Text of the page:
By the time you read this, Memorial Day will have passed, although I fear many of us will not have seized the opportunity to mark the day in somber and reflective fashion.

Unfortunately, Memorial Day has grown to mark the start of summer, beach going, and shopping – with discounted sales on everything from furniture to carpet and from computer-related gear to outdoor grills.

Instead, we should all consider what Memorial Day was meant to be by considering the words of Union General John A. Logan:

“Let us, then, at the time appointed, gather around their sacred remains and garland the passionless mounds above them with choicest flowers of springtime; let us raise above them the dear old flag they saved from dishonor; let us in this solemn presence renew our pledges to aid and assist those whom they have left among us as sacred charges upon the Nation’s gratitude, the soldier’s and sailor’s widow and orphan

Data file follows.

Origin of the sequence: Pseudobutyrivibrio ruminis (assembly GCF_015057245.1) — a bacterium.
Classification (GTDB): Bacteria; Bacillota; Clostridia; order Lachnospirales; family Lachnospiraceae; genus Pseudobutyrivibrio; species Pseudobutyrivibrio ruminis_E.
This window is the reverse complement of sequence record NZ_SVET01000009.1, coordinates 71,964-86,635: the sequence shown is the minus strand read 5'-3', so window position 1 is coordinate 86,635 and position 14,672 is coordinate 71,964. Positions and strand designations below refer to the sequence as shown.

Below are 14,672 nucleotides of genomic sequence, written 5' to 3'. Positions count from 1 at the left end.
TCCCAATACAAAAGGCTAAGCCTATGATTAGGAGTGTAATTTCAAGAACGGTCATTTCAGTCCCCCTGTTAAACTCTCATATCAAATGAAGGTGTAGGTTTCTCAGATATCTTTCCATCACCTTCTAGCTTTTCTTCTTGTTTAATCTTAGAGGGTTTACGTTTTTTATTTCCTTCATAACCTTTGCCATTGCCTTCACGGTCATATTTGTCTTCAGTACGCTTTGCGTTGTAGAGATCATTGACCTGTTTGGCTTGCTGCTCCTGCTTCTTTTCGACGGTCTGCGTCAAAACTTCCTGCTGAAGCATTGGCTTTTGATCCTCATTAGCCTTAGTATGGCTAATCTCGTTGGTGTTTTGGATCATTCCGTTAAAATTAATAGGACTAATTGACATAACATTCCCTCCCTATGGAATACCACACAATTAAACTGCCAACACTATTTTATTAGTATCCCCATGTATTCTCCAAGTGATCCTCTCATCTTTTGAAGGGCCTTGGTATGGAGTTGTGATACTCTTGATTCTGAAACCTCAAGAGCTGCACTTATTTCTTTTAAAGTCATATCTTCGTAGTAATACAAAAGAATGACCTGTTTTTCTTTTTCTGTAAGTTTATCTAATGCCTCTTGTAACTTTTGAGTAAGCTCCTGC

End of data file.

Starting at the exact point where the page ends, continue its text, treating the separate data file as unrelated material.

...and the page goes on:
In 1875, The New York Tribune, in writing about Decoration Day (Memorial Day) rightly expressed about the ongoing conflict of the day – between the solemn reflection required by the day with the immediate gratification of a holiday in the sun by writing: “…The holiday aspect remains; how much longer the political character of the observance will linger we dare not guess.”

While we observe Memorial Day and other national holidays, it’s vital we make contact with the meaning and context of the observance. It is our history, our culture, our way of life, and therefore our duty as citizens to remember. To do less, is to slowly surrender our birthright as Americans and not only accept but encourage the dismantling of our heritage and traditions that make Memorial Day possible.

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